Format

Send to

Choose Destination
Virology. 1994 Nov 15;205(1):238-46.

The RING finger domain of the varicella-zoster virus open reading frame 61 protein is required for its transregulatory functions.

Author information

1
Medical Virology Section, National Institute of Allergy and Infectious Diseases, NIH, Bethesda, Maryland 20892.

Abstract

Varicella-zoster virus (VZV) open reading frame 61 (ORF61) protein transactivates expression of VZV promoters. VZV ORF61 is functionally homologous to herpes simplex virus type 1 (HSV-1)-infected cell protein 0 (ICP0); however, amino acid sequence homology of these two proteins is limited to the RING finger domains, a recently identified sequence motif composed of cysteine and histidine residues, located in their amino-terminal regions. A carboxy-terminal truncation mutant of ICP0 (which retains the RING finger domain) was previously shown to act as a potent transrepressor and as a dominant-negative mutant in the presence of full-length ICP0. We have shown that the corresponding region of ORF61 has similar properties. Amino-terminal truncation mutants of VZV ORF61 and HSV-1 ICP0, which lack the RING finger domain, cannot transactivate VZV promoters; however, fusion of the amino portion of one protein to the carboxy portion of the other restored the transactivating activity of the full-length proteins. To further study the role of the ORF61 RING finger domain, cysteine or histidine residues of this domain were individually replaced with serine or aspargine, respectively. Each of these amino acid substitution mutants in the RING finger abolished the transactivating activity of the full-length ORF61 protein. Each of the substitutions also reduced the transrepressing and dominant-negative properties of a carboxy-terminal truncation mutant of ORF61. These results indicate that the RING finger domain is required for the transregulatory functions of ORF61.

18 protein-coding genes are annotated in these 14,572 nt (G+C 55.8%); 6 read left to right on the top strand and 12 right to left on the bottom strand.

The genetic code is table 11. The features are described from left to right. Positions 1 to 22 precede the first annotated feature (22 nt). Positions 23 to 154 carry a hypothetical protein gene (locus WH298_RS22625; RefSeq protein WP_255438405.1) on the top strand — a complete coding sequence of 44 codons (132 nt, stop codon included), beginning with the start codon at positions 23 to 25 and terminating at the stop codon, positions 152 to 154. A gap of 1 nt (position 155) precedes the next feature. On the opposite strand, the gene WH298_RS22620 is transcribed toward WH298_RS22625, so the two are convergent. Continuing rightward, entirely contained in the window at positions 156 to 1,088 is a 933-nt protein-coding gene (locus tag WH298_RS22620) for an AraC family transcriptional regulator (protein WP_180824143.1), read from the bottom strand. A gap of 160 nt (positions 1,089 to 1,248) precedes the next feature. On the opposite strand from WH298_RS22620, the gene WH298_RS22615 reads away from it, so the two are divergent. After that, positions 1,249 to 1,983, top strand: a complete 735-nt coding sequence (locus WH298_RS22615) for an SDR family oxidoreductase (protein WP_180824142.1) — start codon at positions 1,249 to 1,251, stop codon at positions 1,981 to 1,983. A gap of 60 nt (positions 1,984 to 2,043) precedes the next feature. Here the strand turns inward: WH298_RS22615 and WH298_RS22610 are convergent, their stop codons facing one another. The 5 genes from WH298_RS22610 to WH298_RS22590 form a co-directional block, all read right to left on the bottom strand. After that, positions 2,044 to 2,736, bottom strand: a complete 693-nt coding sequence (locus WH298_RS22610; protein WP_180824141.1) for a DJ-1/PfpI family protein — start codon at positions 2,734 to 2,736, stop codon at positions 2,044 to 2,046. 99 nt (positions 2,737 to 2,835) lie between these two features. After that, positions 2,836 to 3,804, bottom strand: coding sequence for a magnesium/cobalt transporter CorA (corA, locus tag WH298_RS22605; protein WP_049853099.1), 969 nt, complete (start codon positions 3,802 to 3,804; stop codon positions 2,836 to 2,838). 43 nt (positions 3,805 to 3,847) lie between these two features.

PMID:
7975220
DOI:
10.1006/viro.1994.1639
[Indexed for MEDLINE]

Supplemental Content

Full text links

Icon for Elsevier Science
Loading ...
Support Center